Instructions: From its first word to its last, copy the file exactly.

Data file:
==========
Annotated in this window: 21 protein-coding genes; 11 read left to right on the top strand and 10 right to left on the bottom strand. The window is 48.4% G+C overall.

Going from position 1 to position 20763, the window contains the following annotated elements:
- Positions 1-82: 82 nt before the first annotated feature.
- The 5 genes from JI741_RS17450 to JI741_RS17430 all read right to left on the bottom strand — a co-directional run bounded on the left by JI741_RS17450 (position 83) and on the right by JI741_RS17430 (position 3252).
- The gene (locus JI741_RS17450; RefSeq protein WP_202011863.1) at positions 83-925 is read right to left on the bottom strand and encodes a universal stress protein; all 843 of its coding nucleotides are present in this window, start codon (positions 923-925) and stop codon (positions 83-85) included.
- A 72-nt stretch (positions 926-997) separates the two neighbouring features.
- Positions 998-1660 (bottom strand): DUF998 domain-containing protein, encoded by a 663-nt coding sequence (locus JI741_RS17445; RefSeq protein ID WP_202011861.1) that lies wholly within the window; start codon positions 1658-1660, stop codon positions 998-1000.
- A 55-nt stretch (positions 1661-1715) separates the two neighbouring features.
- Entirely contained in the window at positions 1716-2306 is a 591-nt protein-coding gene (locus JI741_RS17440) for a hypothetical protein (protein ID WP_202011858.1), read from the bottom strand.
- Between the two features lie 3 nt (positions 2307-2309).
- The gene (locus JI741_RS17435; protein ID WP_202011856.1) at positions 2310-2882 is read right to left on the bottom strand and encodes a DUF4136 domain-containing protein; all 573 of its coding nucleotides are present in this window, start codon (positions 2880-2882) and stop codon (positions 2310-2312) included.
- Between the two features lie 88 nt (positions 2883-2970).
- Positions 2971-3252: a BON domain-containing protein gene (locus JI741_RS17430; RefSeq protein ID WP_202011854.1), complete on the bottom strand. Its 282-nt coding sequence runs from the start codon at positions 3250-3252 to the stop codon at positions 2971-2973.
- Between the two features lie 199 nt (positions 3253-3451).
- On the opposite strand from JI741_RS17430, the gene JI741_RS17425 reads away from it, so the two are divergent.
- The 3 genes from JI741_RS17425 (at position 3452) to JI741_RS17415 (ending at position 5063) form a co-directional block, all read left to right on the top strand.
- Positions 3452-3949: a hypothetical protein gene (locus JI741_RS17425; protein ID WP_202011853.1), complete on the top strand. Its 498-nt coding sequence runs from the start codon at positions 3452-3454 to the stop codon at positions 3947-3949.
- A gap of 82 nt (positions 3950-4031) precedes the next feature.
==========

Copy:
Annotated in this window: 21 protein-coding genes; 11 read left to right on the top strand and 10 right to left on the bottom strand. The window is 48.4% G+C overall.

Going from position 1 to position 20763, the window contains the following annotated elements:
- Positions 1-82: 82 nt before the first annotated feature.
- The 5 genes from JI741_RS17450 to JI741_RS17430 all read right to left on the bottom strand — a co-directional run bounded on the left by JI741_RS17450 (position 83) and on the right by JI741_RS17430 (position 3252).
- The gene (locus JI741_RS17450; RefSeq protein WP_202011863.1) at positions 83-925 is read right to left on the bottom strand and encodes a universal stress protein; all 843 of its coding nucleotides are present in this window, start codon (positions 923-925) and stop codon (positions 83-85) included.
- A 72-nt stretch (positions 926-997) separates the two neighbouring features.
- Positions 998-1660 (bottom strand): DUF998 domain-containing protein, encoded by a 663-nt coding sequence (locus JI741_RS17445; RefSeq protein ID WP_202011861.1) that lies wholly within the window; start codon positions 1658-1660, stop codon positions 998-1000.
- A 55-nt stretch (positions 1661-1715) separates the two neighbouring features.
- Entirely contained in the window at positions 1716-2306 is a 591-nt protein-coding gene (locus JI741_RS17440) for a hypothetical protein (protein ID WP_202011858.1), read from the bottom strand.
- Between the two features lie 3 nt (positions 2307-2309).
- The gene (locus JI741_RS17435; protein ID WP_202011856.1) at positions 2310-2882 is read right to left on the bottom strand and encodes a DUF4136 domain-containing protein; all 573 of its coding nucleotides are present in this window, start codon (positions 2880-2882) and stop codon (positions 2310-2312) included.
- Between the two features lie 88 nt (positions 2883-2970).
- Positions 2971-3252: a BON domain-containing protein gene (locus JI741_RS17430; RefSeq protein ID WP_202011854.1), complete on the bottom strand. Its 282-nt coding sequence runs from the start codon at positions 3250-3252 to the stop codon at positions 2971-2973.
- Between the two features lie 199 nt (positions 3253-3451).
- On the opposite strand from JI741_RS17430, the gene JI741_RS17425 reads away from it, so the two are divergent.
- The 3 genes from JI741_RS17425 (at position 3452) to JI741_RS17415 (ending at position 5063) form a co-directional block, all read left to right on the top strand.
- Positions 3452-3949: a hypothetical protein gene (locus JI741_RS17425; protein ID WP_202011853.1), complete on the top strand. Its 498-nt coding sequence runs from the start codon at positions 3452-3454 to the stop codon at positions 3947-3949.
- A gap of 82 nt (positions 3950-4031) precedes the next feature.